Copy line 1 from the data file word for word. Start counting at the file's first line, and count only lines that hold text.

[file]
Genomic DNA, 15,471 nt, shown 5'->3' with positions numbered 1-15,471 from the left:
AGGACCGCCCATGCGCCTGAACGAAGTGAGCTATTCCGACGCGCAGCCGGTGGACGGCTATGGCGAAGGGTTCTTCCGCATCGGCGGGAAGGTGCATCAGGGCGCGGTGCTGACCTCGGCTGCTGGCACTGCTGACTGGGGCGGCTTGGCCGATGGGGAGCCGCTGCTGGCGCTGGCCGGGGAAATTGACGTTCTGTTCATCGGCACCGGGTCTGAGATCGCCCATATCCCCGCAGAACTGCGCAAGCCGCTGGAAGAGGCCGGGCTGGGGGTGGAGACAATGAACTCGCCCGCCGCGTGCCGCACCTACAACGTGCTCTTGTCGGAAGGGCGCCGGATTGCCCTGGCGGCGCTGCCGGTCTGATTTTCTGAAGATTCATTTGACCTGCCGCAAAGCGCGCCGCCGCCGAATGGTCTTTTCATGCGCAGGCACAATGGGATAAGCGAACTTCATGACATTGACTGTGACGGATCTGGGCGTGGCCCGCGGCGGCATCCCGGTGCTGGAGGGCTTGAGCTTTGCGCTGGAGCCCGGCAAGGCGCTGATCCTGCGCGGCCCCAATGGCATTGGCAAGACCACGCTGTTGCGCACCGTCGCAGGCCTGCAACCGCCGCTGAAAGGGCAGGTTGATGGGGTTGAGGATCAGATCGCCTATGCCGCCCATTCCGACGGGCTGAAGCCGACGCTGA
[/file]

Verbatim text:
Genomic DNA, 15,471 nt, shown 5'->3' with positions numbered 1-15,471 from the left: